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Modular Paint-Box Explains Butterfly Color Patterns


Butterflies of the Amazon exhibit astonishing beauty and diversity. The Heliconius genus, in particular, is striking for its examples of mimicry, where members of different species have converged on the same color patterns on their wings. Collections of these butterflies can be arranged into series where yellow and red spots grow and shrink, grading into one another. How did this diversity come about?

The usual answer is Darwinian evolution -- a mutation of a gene leading to a novelty, then common ancestry and natural selection. A new model, published in PLOS Biology, does not dispute that kind of evolution, but offers different mechanisms that fit with intelligent design. As the authors discuss in news from the University of Cambridge, it's a story of shared technology.

Research finds independent genetic switches control different splotches of colour and pattern on Heliconius butterfly wings, and that these switches have been shared between species over millions of years, becoming "jumbled up" to create new and diverse wing displays. [Emphasis added.]

Everything else about the butterflies appears normal; the body anatomy; the antennae; even the basic wing shape. It's primarily the color splotches that vary. Each one has a so-called dennis patch at the base of the wing, and red "ray" streaks that fan out across the hindwing. Within any individual, though, the patterns remain symmetrical: the left wing is a mirror image of the right wing.

The Cambridge researchers looked at the genomes of dozens of specimens.

New research on butterfly genomes has revealed that the genetic components that produce different splotches of colour on wings can be mixed up between species by interbreeding to create new patterns, like a "genetic paint box."

This is not the usual mutation-selection mechanism of Darwinian evolution, in other words. The researchers believe that existing genetic switches can be "shared" between species by interbreeding, hybridization and introgression, a process of gene flow from one species into another population that results from repeated backcrossing of an interspecific hybrid with one of its parent species.

Novelty is not originating by mutation, in short, but rather by new combinations of genetic switches that were already present. Interbreeding and hybridization shuffles these genetic switches that turn particular colors on and off in different parts of the wings. Is this type of sharing common in the world?

It has been known for some time that exchange of genes between species can be important for evolution: humans have exchanged genes with our now extinct relatives which may help survival at high altitudes, and Darwin's Finches have exchanged a gene that influences beak shape. In butterflies, the swapping of wing pattern elements allows different species to share common warning signs that ward off predators -- a phenomenon known as mimicry.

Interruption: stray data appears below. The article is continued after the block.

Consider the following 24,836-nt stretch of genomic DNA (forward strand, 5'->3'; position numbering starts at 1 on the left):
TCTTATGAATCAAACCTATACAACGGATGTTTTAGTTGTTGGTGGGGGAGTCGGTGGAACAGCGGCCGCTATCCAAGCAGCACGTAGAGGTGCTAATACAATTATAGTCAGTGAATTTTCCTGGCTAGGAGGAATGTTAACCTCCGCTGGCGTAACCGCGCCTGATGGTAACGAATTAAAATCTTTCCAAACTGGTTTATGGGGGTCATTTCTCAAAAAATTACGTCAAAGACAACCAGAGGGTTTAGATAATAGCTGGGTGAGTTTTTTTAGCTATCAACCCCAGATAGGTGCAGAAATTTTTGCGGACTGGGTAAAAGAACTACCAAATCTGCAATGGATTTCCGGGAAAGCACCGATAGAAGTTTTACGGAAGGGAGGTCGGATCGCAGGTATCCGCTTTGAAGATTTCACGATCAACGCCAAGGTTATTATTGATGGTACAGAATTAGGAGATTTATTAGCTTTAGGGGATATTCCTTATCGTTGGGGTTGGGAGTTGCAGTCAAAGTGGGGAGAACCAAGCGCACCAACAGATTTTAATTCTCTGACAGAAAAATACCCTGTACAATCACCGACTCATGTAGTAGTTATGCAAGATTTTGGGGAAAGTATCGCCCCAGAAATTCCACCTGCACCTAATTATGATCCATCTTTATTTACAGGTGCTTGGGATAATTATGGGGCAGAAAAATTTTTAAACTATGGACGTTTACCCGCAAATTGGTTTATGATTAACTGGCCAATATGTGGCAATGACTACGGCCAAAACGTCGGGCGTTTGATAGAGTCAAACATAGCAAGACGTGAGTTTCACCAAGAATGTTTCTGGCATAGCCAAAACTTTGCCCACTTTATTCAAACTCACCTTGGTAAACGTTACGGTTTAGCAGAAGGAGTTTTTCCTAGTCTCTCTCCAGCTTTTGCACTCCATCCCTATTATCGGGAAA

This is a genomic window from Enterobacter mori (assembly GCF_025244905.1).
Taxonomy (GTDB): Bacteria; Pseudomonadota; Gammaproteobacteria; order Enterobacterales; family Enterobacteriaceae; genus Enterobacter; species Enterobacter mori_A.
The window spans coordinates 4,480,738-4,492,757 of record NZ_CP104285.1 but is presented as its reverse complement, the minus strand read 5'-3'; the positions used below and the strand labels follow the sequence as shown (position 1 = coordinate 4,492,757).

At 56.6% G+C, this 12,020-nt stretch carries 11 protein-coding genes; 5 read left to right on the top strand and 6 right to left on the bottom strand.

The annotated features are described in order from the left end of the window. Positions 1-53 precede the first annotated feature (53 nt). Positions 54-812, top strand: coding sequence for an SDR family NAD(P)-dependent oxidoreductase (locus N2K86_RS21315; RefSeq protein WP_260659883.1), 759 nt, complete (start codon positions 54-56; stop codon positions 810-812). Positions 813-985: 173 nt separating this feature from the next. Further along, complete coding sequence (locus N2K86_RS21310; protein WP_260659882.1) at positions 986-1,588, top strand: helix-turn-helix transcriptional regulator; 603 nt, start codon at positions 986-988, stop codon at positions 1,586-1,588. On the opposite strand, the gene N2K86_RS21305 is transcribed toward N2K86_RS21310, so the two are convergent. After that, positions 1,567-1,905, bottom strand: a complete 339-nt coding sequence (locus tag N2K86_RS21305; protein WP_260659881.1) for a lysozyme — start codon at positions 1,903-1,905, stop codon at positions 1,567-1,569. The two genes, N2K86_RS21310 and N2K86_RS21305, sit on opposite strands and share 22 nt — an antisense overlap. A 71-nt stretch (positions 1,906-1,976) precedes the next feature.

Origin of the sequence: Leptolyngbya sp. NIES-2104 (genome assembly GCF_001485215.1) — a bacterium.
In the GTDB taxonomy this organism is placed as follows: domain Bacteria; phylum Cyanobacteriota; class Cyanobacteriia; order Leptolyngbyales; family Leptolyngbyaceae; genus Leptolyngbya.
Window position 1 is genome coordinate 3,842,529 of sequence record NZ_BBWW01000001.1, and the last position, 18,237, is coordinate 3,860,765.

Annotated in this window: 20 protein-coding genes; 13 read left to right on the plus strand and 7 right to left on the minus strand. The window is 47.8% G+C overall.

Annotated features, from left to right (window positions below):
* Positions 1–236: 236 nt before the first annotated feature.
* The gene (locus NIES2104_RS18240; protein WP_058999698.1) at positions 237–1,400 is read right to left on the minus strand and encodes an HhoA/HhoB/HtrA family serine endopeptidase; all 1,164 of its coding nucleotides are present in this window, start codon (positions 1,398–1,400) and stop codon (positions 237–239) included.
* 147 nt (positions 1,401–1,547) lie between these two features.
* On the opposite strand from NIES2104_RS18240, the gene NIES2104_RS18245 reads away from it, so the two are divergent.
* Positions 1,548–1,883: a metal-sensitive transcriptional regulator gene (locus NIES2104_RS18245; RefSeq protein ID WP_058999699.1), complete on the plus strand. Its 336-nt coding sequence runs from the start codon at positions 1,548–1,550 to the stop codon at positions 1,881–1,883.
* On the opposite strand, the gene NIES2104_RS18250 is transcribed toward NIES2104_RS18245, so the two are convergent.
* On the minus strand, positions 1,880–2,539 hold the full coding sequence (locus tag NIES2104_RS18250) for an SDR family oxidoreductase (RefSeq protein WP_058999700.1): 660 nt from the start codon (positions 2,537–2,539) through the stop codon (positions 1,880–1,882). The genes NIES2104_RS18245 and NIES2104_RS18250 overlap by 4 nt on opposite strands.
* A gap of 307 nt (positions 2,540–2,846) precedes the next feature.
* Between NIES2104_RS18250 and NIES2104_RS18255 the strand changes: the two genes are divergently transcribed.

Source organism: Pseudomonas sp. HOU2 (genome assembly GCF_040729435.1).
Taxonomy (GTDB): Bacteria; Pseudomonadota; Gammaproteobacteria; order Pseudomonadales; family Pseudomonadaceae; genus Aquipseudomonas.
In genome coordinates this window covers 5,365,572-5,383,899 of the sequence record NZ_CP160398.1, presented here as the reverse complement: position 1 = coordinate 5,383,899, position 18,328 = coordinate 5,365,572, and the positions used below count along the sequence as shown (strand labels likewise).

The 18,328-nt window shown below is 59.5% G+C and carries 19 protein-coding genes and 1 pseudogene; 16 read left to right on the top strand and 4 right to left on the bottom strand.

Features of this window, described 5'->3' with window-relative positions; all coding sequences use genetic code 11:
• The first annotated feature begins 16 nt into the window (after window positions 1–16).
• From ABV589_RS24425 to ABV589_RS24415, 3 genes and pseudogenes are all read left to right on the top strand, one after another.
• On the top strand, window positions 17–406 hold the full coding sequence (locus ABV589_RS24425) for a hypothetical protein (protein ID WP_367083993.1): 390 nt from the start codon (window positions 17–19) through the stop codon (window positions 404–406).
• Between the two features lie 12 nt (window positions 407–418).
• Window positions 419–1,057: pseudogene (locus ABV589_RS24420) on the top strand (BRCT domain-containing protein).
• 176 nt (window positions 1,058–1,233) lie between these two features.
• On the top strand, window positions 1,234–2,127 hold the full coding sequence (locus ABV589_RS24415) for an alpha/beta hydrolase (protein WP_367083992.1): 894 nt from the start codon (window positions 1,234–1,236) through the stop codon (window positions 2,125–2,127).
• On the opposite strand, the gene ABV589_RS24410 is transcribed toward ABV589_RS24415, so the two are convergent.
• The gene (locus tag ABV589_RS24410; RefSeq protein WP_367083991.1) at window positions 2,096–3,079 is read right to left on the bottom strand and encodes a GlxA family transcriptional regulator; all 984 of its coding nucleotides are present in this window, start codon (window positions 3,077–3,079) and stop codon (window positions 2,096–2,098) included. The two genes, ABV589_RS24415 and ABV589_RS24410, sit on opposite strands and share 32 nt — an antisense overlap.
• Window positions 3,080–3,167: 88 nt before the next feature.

However, the new study, published today in the journal PLOS Biology, is the first to show such mixing of genetic material can produce entirely new wing patterns, by generating new combinations of genes.

One wonders if these researchers realize they have undermined Neo-Darwinism in these famous examples. Swapping of genetic elements does not require mutation and selection. Moreover, early humans, finches and butterflies had to be able to interbreed or at least hybridize to benefit from the shared information.

The authors state that these switches evolved just once, then are used in different parts of the wings. In different individuals, they can see little regions of color "jumping about all over the place." And because of pleiotropy -- the linkage of the color function to other functions on the gene -- the gene itself cannot evolve:

The key to this evolutionary butterfly painting is the independence of each genetic switch. "The gene that these switches are controlling is identical in all these butterflies, it is coding for the same protein each time. That can't change as the gene is doing other important things," said lead author Dr Richard Wallbank, also from Cambridge's Department of Zoology.

"It is the switches that are independent, which is much more subtle and powerful, allowing evolutionary tinkering with the wing pattern without affecting parts of the genetic software that control the brain or eyes.

"This modularity means switching on a tiny piece of the gene's DNA produces one piece of pattern or another on the wings -- like a genetic paint box," Wallbank said.